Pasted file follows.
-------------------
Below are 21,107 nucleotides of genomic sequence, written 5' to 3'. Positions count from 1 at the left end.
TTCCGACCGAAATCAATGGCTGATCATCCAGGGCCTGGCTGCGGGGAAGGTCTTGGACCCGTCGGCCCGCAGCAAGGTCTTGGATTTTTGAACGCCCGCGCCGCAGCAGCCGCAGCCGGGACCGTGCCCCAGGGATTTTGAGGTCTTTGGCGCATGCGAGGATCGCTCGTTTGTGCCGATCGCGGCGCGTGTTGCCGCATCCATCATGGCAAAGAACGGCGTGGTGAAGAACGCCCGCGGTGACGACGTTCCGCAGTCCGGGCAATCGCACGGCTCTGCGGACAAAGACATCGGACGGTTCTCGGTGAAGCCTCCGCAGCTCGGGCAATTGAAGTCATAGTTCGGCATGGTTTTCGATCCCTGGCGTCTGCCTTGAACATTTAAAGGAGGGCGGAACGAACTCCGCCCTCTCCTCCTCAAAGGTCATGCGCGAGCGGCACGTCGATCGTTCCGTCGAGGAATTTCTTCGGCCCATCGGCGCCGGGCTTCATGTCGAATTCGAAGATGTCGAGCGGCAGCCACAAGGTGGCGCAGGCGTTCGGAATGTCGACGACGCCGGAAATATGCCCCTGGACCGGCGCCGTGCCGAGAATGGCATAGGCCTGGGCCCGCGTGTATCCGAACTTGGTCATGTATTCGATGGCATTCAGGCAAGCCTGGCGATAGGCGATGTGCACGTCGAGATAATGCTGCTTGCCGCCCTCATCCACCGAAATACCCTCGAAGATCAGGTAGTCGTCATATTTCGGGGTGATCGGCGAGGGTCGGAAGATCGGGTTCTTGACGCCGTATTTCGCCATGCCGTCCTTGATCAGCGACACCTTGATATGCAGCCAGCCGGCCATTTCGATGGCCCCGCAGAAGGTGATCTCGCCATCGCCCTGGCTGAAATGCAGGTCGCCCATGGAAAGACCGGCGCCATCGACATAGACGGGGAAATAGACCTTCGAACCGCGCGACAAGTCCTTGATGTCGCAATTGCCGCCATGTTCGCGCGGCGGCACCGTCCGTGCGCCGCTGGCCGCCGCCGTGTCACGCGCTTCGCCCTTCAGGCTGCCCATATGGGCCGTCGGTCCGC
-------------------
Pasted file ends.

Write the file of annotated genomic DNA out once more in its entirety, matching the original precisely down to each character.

Below are 21,107 nucleotides of genomic sequence, written 5' to 3'. Positions count from 1 at the left end.
TTCCGACCGAAATCAATGGCTGATCATCCAGGGCCTGGCTGCGGGGAAGGTCTTGGACCCGTCGGCCCGCAGCAAGGTCTTGGATTTTTGAACGCCCGCGCCGCAGCAGCCGCAGCCGGGACCGTGCCCCAGGGATTTTGAGGTCTTTGGCGCATGCGAGGATCGCTCGTTTGTGCCGATCGCGGCGCGTGTTGCCGCATCCATCATGGCAAAGAACGGCGTGGTGAAGAACGCCCGCGGTGACGACGTTCCGCAGTCCGGGCAATCGCACGGCTCTGCGGACAAAGACATCGGACGGTTCTCGGTGAAGCCTCCGCAGCTCGGGCAATTGAAGTCATAGTTCGGCATGGTTTTCGATCCCTGGCGTCTGCCTTGAACATTTAAAGGAGGGCGGAACGAACTCCGCCCTCTCCTCCTCAAAGGTCATGCGCGAGCGGCACGTCGATCGTTCCGTCGAGGAATTTCTTCGGCCCATCGGCGCCGGGCTTCATGTCGAATTCGAAGATGTCGAGCGGCAGCCACAAGGTGGCGCAGGCGTTCGGAATGTCGACGACGCCGGAAATATGCCCCTGGACCGGCGCCGTGCCGAGAATGGCATAGGCCTGGGCCCGCGTGTATCCGAACTTGGTCATGTATTCGATGGCATTCAGGCAAGCCTGGCGATAGGCGATGTGCACGTCGAGATAATGCTGCTTGCCGCCCTCATCCACCGAAATACCCTCGAAGATCAGGTAGTCGTCATATTTCGGGGTGATCGGCGAGGGTCGGAAGATCGGGTTCTTGACGCCGTATTTCGCCATGCCGTCCTTGATCAGCGACACCTTGATATGCAGCCAGCCGGCCATTTCGATGGCCCCGCAGAAGGTGATCTCGCCATCGCCCTGGCTGAAATGCAGGTCGCCCATGGAAAGACCGGCGCCATCGACATAGACGGGGAAATAGACCTTCGAACCGCGCGACAAGTCCTTGATGTCGCAATTGCCGCCATGTTCGCGCGGCGGCACCGTCCGTGCGCCGCTGGCCGCCGCCGTGTCACGCGCTTCGCCCTTCAGGCTGCCCATATGGGCCGTCGGTCCGC